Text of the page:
Governance and economics is extremely complicated and counter-intuitive. It should be obvious that no one knows what the right answers are or what the best system is.

The fundamental problem is that no human knows how to create the best governance system. And yet, everyone acts like they have it figured out.

There are some decent ideas within Marxism, but they don't warrant becoming a Marxist.


You are God. You are Love. You are Infinity. You are Leo.

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@thenondualtankie I am a pretty left-leaning person, but I wouldn't call myself an ML.

May I ask you a question though? In your opinion, was the Soviet Union a democracy?

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1 hour ago, Leo Gura said:

epistemology then it should be obvious to you how limited Marxism is as an ideology.

Except when it goes deep epistemically and dabbles in duality to prove how limited, transient, illusory, and dangerous strong identification are with a certain ''collective identity'' is.

''In this regard, considering why the difference is important in the construction of "otherness", British-Jamaican sociologist, Marxist and cultural theorist Stuart Hall makes several key arguments: 1. According to him, the difference is essential for the meaning because without it the meaning does not exist (the meaning is relational, and the difference between "us" and "them" is what carries the meaning). 2. Also, emphasizing the difference in relation to the Other is at the core of culture because it creates binary oppositions that are crucial for all classifications within culture, which further determines the symbolic boundaries that keep certain categories of culture "pure". 3. In addition to all that, the Other is fundamental for the constitution of the self, ie us as subjects, but at the same time, it can be added, "us" as a collective.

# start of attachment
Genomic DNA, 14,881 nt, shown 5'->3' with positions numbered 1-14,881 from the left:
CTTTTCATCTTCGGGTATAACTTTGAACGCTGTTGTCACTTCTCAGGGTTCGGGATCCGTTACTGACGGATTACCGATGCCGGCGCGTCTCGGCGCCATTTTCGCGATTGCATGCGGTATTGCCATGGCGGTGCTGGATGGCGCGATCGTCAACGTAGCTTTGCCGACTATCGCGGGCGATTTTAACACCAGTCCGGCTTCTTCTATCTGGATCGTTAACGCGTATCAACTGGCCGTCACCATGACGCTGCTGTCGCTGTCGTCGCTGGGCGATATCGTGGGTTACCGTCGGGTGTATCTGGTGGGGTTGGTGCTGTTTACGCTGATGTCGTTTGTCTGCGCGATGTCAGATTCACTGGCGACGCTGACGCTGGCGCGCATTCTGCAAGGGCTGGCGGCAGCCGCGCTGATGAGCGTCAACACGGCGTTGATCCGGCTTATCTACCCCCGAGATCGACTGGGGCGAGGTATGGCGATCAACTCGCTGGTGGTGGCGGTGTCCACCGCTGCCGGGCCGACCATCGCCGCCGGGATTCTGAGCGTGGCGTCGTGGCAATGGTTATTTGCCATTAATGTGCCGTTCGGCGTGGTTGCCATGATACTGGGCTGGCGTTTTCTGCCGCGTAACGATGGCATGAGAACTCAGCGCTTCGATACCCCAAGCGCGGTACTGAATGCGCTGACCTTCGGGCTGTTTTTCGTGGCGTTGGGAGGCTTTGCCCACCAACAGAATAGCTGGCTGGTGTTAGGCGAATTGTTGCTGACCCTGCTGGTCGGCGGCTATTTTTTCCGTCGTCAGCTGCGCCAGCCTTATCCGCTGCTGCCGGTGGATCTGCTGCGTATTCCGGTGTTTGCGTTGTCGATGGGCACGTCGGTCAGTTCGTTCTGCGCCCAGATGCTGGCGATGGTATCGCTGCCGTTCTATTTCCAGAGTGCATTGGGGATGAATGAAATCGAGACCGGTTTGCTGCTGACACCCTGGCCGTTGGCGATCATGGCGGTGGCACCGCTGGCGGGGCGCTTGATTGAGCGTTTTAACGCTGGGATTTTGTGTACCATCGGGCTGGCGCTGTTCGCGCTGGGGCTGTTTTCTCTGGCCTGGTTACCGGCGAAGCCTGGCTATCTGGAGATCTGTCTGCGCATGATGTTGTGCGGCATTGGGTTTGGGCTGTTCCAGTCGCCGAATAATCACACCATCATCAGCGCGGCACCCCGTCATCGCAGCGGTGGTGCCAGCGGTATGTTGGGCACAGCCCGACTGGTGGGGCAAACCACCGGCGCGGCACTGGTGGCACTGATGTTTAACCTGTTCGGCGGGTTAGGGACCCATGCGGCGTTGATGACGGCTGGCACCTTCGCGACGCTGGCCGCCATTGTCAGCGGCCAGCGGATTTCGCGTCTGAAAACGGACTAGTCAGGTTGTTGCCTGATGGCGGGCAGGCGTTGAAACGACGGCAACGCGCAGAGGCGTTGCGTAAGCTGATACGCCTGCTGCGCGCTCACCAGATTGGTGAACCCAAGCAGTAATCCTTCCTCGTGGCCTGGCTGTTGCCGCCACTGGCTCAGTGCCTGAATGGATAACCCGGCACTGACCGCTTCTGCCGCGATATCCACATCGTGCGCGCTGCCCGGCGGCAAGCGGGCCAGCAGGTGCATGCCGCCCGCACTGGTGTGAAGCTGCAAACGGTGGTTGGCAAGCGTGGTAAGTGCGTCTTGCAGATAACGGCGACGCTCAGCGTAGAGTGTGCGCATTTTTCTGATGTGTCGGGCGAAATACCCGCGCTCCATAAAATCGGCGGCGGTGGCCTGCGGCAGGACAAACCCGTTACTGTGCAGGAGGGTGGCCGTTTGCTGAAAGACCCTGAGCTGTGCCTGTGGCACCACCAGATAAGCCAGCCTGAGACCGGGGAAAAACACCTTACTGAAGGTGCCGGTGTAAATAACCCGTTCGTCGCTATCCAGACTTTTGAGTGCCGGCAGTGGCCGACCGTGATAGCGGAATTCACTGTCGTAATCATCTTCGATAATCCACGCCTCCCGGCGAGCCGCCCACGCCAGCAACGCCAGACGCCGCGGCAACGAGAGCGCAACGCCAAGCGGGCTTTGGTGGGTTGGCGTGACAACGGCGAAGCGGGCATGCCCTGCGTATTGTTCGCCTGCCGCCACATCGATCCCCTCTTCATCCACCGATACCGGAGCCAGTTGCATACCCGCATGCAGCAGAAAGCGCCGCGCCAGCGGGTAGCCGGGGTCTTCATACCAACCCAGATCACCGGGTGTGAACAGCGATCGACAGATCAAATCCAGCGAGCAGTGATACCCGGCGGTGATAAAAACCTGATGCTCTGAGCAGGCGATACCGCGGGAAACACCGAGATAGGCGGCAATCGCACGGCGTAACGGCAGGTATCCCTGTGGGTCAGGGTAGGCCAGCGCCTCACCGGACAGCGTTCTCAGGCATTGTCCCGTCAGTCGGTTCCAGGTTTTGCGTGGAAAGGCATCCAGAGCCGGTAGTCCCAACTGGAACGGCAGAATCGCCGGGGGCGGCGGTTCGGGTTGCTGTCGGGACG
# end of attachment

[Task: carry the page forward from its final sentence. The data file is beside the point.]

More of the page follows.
nationalism [is] legitimized [...] by the difference in relation to the ‘other’. But not by any difference. The difference that is discriminatory, which "answers" the question: What is characteristic of "us"? How are we different from ‘others’? Self-identity is defined on the basis of characteristics that cannot (or cannot be) shared with ‘others’. If it were not so, then there would be no 'other', and no 'us', as different. More precisely, the absolute condition for the existence of "us" is the existence of "the other".

The constant search for difference.

That's why every nationalist discourse pays special attention to nurturing the image of the Other because it largely self-determines itself against that image. Thus, "That 'other' is a constant, it is often considered threatening, but, most importantly, it is constitutive of one's own idea of identity. That ‘other’ is the favorite That ‘other’ is the dearest enemy. The nationalist can most easily determine himself by listing the properties that are not "his", which determine "the other". Without that ‘other’, neither ‘we’ nor we would know ‘who we are. The difference, which the nationalist is tirelessly searching for, is what ‘determines’ us in relation to the ‘other’ - what ‘gives us’ identity